His development stalled almost immediately and now some eight years later, at 26, is facing a career crossroads. It’s why, with Joe Colborne now in Calgary and likely to get a chance to play a key role on the rebuilding team, the prospects of Sean Monahan staying beyond a short NHL trial are greatly reduced. But Calgary is a team, like Tampa, that should be focused on the longer term with its prospects. As impressive as Monahan was in camp, they must surely know that the game changes when the legitimate NHLers start to play for keeps. Instead of the makeshift defence corps that you see playing half-heartedly in the pre-season, that’ll be a focused Shea Weber or Ryan Suter they’re suddenly facing.

Of course, for some teams, injuries took care of their numbers game. The Anaheim Ducks are depleted on the backend, with Sheldon Souray out for two months recovering from a training injury. The Ducks had hoped Sami Vatanen would crack the lineup, and though he will likely be on the roster, he’s been hurt lately too – as are forwards Jakob Silfverberg and Emerson Etem, both of whom will eventually play prominent roles in the post Bobby Ryan era.

And in L.A., it was strictly a numbers game – their top line in Manchester last year, Linden Vey with Tyler Toffoli and Tanner Pearson, will be the top line in the minors again, at least at the start of the season. Matt Frattin won the No. 2 wing spot on the line with Mike Richards and Jeff Carter, and, like a lot of teams, the Kings don’t want their A prospects, either limited to a handful of minutes on the fourth line, or sitting out.

It was the same deal in Minnesota – Jason Zucker was farmed out because a trio of youngsters, Charlie Coyle, Mikael Granlund and Nino Niederreiter were deemed more ready to play.

THE REAL IMPACT OF REALIGNMENT: Apart from placing teams in their correct geographic divisions, the primary implication of realignment is that it brought hope to the bottom half of the Western Conference. For years now, the West has been the stronger of the NHL’s two conferences, but that all changed when the Detroit Red Wings shifted east as part of a three-team switch. Essentially, the other two teams - Columbus Blue Jackets and Winnipeg Jets – are a wash, two non-playoff teams, with young cores, hopping to get better. But Detroit has been in the playoffs for 22 consecutive years and Detroit gave the Chicago Blackhawks the biggest push in last year’s playoffs. The Red Wings were just a so-so team in the first half of the lockout-shortened season, but they got better and better as the year went along.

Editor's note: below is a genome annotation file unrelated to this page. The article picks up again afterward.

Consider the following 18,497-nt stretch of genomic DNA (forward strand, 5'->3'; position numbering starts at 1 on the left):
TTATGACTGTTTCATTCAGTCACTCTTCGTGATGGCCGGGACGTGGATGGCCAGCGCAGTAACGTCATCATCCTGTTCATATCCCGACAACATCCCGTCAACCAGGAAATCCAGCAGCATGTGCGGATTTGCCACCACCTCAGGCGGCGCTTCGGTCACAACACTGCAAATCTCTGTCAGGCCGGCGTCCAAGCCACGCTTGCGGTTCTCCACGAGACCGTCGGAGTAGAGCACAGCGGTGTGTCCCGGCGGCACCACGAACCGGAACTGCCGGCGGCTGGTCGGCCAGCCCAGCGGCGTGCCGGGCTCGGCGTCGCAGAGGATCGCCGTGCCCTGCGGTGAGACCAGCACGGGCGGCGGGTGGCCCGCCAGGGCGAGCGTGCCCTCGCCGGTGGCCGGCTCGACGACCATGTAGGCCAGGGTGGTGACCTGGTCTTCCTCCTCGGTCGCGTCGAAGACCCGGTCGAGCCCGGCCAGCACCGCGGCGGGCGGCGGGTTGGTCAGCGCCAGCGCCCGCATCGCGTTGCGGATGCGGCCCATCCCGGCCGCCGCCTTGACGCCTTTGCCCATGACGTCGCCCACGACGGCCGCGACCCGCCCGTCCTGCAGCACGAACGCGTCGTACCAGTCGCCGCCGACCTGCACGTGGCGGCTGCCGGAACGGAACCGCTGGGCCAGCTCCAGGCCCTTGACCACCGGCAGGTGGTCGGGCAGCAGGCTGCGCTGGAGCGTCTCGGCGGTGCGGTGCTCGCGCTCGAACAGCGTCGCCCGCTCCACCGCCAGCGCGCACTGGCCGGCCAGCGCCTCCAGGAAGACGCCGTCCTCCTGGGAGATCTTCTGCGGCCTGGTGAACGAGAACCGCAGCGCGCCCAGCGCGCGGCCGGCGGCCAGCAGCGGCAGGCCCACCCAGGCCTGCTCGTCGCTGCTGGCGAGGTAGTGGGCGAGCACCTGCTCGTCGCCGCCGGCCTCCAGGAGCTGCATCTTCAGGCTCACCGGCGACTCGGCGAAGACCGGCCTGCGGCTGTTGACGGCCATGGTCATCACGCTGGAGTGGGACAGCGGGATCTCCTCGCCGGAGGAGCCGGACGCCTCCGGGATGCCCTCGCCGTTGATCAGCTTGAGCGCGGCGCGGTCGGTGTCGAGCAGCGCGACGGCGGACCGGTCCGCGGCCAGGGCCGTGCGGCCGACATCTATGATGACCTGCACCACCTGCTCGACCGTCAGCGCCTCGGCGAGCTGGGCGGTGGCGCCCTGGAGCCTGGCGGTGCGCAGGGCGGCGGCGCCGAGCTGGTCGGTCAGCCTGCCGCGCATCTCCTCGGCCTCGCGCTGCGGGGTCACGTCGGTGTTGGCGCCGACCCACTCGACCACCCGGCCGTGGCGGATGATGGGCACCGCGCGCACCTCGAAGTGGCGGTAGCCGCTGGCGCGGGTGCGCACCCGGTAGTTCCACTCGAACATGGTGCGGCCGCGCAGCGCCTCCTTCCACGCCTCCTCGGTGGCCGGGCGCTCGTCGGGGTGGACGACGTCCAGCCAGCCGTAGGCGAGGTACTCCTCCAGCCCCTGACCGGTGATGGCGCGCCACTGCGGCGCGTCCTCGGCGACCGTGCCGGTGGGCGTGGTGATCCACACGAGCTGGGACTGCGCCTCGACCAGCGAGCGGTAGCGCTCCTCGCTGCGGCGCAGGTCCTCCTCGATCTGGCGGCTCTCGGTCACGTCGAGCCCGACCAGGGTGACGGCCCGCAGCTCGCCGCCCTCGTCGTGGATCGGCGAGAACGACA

Detroit is going to be a handful again – and as one of 16 teams chasing eight playoff spots, is going to push somebody out. Over in the West, the percentage to qualify for postseason play is significantly higher – 57 per cent compared to 50, on the basis of eight of 14 qualifying.

There are six teams that you would likely concede playoff spots to: the Chicago Blackhawks, the St. Louis Blues, the Vancouver Canucks, plus the three California teams – San Jose Sharks, Los Angeles Kings and Anaheim Ducks. Over an 82-game schedule, all have enough depth and experience to get over the playoff Mendoza line.

What’s left is a mish mash of teams on the way up, on the way down or trying to find a place in the soft squishy middle of the NHL pack, where most teams reside, thanks to the evils of parity.

The Winnipeg Jets? Getting better but still searching for their first playoff spot since returning to the NHL? The Minnesota Wild? They squeezed in as the eighth seed last year after four years out of the playoffs, thanks in part to the free-agent acquisitions of Ryan Suter and Zach Parise. But Minnesota didn’t score a lot, changed a fair bit of their supporting cast and ultimately needs to see Charlie Coyle, Mikael Granlund and some of their hotshot prospects evolve into contributing NHL players.

It is that way in Edmonton too – a great young nucleus in place that may still be a year or two away from joining the playoff party. Taylor Hall made great strides last year, but Nail Yakupov isn’t there yet and Ryan Nugent-Hopkins and Sam Gagner start the year on IR, leaving a massive gap in their top six.

How about Nashville? The Predators sunk to 14th last year, and wrote a lot of it off to injuries, but their modus operandi hasn’t changed. The additions – Matt Cullen, Viktor Stalberg, Matt Hendricks, Eric Nystrom – all qualify as NHL journeymen. They will go as far as Shea Weber and Pekka Rinne take them – and last year, it wasn’t far enough.